Seeing the Repurposed Light
Hobbyist John Yourkiewicz’s lamps are earth-friendly and useful.
A unique item caught John Yourkiewicz’s attention six years ago while he was browsing in downtown Wilmington specialty shops.
“It was a liquor bottle with the original label on it, but it was a lamp,” he says. He was interested in buying it, but the price was more than he wanted to spend. “I picked it up and looked at it. I thought it was pretty easy to make.”
Yourkiewicz now makes 1.75 liter liquor bottle lamps complete with lamp shade and sells them at festivals, church fairs and farmers markets. If someone has a larger bottle or a special request, he accommodates the customer.
“It’s a hobby for me,” he says. “I use the money I make to make more products.”
Although creating the lamps is easy for Yourkiewicz now, he had to learn certain techniques before he had successes.
“I started to collect bottles, but the ones I was collecting were too small,” he says. They wouldn’t stay upright when he attached the electrical mechanism and the shade.
Another challenge was drilling the hole properly.
“I’d drill a hole in the bottom of the bottle, but it would break.” He learned the proper method by finding instructions online. “I adjusted what I learned from YouTube and decided I could do it easier and quicker,” he says. He bought a ½-inch diamond tip core drill, which makes a clean hole without breaking the bottle.
Rather than buying the necessary wiring at hardware stores, Yourkiewicz finds lamps at thrift stores and auction houses and reuses the electric apparatus from them.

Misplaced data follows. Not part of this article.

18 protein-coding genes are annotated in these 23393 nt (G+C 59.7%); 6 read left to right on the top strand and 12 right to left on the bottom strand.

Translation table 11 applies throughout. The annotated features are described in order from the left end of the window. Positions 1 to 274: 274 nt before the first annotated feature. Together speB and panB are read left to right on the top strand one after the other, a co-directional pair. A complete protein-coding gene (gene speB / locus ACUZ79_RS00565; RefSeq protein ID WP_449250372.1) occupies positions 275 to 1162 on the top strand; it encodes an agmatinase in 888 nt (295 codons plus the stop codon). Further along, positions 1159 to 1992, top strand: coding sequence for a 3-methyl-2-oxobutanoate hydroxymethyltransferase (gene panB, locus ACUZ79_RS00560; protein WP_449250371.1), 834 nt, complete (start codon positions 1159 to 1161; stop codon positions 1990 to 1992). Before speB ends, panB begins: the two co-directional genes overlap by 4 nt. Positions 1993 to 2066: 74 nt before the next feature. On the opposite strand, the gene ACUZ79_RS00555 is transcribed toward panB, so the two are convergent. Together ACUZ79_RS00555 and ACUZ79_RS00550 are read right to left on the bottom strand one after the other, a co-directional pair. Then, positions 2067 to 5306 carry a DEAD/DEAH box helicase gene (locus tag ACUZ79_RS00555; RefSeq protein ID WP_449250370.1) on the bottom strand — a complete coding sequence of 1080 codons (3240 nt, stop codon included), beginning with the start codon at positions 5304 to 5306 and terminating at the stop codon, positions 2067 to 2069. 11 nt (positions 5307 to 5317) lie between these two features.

“You have to know some basic wiring, know what is polarized,” he says. Finally, he finds lamp shades at dollar stores.
He no longer leaves labels on the bottles. Instead he scrapes them off and adds a decal of a college, professional team or what a customer might request, but “the bottle has to fit the decal,” he says.
As his lamps became popular, people began giving Yourkiewicz bottles. He prefers bottles with a handle and those with an unusual shape. Captain Morgan, tequila bottles and those that are tall and slim make extraordinary lamps. His favorite creation is one he made with a Johnny Walker 4.5 liter bottle that came in a cradle. “That was a challenge because once I put the harp and shade on, the lamp rocked. I had to make adjustments.”
All the lamps he makes cost $40. “They are fairly priced,” he says.
Whatever elements he doesn’t use, he recycles. “I like to recycle, and people like that the bottles are repurposed,” he says.
Yourkiewicz and his wife, Marsha, moved to Leland in 2006 from Vermilion, Ohio. He had retired from Ford Motor Company after 35 years and says the weather and the grandchildren brought them to North Carolina.
He welcomes the challenge his hobby brings. But more importantly, he says, “I want people to be happy with the lamps.”
Want a lamp?